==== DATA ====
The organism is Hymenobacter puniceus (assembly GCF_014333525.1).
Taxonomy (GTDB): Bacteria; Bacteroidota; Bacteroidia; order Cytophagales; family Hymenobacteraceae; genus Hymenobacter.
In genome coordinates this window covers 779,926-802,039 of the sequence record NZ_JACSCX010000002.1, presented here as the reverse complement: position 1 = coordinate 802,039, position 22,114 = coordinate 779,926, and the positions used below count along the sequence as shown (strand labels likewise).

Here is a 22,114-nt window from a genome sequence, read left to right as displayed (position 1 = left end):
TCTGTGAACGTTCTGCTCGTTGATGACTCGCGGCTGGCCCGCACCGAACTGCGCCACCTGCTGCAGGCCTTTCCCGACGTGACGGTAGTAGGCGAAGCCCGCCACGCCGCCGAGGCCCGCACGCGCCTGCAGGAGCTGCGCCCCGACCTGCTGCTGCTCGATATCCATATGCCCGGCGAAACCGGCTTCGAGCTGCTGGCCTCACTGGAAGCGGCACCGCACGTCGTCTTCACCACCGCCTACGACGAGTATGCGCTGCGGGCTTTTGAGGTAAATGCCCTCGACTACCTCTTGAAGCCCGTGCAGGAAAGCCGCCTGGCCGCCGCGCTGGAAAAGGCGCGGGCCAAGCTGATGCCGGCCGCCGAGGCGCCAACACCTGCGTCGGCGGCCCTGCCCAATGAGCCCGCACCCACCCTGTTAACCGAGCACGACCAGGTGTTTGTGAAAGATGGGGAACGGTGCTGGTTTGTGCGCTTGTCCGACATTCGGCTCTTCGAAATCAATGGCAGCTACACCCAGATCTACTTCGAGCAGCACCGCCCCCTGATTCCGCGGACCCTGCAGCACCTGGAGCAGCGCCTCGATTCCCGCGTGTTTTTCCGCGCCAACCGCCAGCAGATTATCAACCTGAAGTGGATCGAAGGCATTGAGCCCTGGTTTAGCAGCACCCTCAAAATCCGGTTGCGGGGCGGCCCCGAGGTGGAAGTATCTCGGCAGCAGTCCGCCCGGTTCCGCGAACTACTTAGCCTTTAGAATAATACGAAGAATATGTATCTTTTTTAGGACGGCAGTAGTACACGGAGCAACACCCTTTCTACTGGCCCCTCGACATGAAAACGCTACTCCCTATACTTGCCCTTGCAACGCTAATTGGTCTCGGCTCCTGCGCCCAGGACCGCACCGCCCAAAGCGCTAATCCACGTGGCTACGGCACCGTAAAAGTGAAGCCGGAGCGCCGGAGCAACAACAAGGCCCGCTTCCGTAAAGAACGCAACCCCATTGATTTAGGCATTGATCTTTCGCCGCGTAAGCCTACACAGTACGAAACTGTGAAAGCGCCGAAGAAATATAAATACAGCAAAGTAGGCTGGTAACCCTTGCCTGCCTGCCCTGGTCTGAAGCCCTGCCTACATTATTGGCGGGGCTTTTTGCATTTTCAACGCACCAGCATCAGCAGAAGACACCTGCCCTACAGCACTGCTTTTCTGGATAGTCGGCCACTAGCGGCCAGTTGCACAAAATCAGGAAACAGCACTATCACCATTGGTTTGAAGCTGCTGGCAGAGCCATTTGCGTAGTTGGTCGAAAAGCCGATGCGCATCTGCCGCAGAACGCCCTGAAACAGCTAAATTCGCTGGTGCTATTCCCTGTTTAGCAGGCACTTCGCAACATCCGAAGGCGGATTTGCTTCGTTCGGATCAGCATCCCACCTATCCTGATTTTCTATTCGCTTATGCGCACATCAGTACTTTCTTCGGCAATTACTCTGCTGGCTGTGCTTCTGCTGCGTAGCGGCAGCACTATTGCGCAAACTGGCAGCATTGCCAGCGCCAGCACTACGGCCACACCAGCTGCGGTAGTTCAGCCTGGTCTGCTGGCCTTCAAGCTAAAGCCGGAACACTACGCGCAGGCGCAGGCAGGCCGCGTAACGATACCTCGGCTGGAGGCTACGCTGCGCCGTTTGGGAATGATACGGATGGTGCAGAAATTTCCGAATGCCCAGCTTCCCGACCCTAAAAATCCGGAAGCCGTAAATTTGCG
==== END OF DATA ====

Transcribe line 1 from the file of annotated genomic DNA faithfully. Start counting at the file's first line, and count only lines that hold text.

The organism is Hymenobacter puniceus (assembly GCF_014333525.1).